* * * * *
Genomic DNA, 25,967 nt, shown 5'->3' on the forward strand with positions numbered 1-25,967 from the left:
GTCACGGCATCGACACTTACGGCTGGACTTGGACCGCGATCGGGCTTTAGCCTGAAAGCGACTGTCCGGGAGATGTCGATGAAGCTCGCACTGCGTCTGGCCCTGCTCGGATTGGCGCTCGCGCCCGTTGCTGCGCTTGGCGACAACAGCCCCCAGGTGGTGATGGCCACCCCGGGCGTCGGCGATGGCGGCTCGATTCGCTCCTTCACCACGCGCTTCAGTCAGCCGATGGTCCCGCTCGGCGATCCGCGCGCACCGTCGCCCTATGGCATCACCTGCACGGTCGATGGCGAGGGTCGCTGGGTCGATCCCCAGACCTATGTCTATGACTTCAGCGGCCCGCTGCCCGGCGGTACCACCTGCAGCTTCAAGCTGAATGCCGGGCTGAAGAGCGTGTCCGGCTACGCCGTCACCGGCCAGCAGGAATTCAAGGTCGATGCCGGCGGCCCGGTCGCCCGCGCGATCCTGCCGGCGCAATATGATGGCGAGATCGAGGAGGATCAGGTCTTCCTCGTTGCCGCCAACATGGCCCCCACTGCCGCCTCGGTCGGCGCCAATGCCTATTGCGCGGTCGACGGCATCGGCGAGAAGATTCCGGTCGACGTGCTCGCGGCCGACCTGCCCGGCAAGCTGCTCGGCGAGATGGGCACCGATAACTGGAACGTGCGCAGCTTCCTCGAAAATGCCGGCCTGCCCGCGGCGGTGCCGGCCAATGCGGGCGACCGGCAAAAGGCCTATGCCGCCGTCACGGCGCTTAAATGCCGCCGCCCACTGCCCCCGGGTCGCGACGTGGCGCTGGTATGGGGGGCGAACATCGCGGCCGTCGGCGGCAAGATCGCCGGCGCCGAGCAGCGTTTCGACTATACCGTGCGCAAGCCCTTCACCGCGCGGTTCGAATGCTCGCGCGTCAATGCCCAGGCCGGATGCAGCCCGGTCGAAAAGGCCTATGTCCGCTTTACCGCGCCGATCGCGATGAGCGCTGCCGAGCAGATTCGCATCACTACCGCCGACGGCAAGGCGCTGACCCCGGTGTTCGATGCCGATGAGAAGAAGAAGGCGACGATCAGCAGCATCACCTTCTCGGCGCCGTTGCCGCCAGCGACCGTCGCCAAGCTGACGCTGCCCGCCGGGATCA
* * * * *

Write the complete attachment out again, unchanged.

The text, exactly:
Genomic DNA, 25,967 nt, shown 5'->3' on the forward strand with positions numbered 1-25,967 from the left:
GTCACGGCATCGACACTTACGGCTGGACTTGGACCGCGATCGGGCTTTAGCCTGAAAGCGACTGTCCGGGAGATGTCGATGAAGCTCGCACTGCGTCTGGCCCTGCTCGGATTGGCGCTCGCGCCCGTTGCTGCGCTTGGCGACAACAGCCCCCAGGTGGTGATGGCCACCCCGGGCGTCGGCGATGGCGGCTCGATTCGCTCCTTCACCACGCGCTTCAGTCAGCCGATGGTCCCGCTCGGCGATCCGCGCGCACCGTCGCCCTATGGCATCACCTGCACGGTCGATGGCGAGGGTCGCTGGGTCGATCCCCAGACCTATGTCTATGACTTCAGCGGCCCGCTGCCCGGCGGTACCACCTGCAGCTTCAAGCTGAATGCCGGGCTGAAGAGCGTGTCCGGCTACGCCGTCACCGGCCAGCAGGAATTCAAGGTCGATGCCGGCGGCCCGGTCGCCCGCGCGATCCTGCCGGCGCAATATGATGGCGAGATCGAGGAGGATCAGGTCTTCCTCGTTGCCGCCAACATGGCCCCCACTGCCGCCTCGGTCGGCGCCAATGCCTATTGCGCGGTCGACGGCATCGGCGAGAAGATTCCGGTCGACGTGCTCGCGGCCGACCTGCCCGGCAAGCTGCTCGGCGAGATGGGCACCGATAACTGGAACGTGCGCAGCTTCCTCGAAAATGCCGGCCTGCCCGCGGCGGTGCCGGCCAATGCGGGCGACCGGCAAAAGGCCTATGCCGCCGTCACGGCGCTTAAATGCCGCCGCCCACTGCCCCCGGGTCGCGACGTGGCGCTGGTATGGGGGGCGAACATCGCGGCCGTCGGCGGCAAGATCGCCGGCGCCGAGCAGCGTTTCGACTATACCGTGCGCAAGCCCTTCACCGCGCGGTTCGAATGCTCGCGCGTCAATGCCCAGGCCGGATGCAGCCCGGTCGAAAAGGCCTATGTCCGCTTTACCGCGCCGATCGCGATGAGCGCTGCCGAGCAGATTCGCATCACTACCGCCGACGGCAAGGCGCTGACCCCGGTGTTCGATGCCGATGAGAAGAAGAAGGCGACGATCAGCAGCATCACCTTCTCGGCGCCGTTGCCGCCAGCGACCGTCGCCAAGCTGACGCTGCCCGCCGGGATCA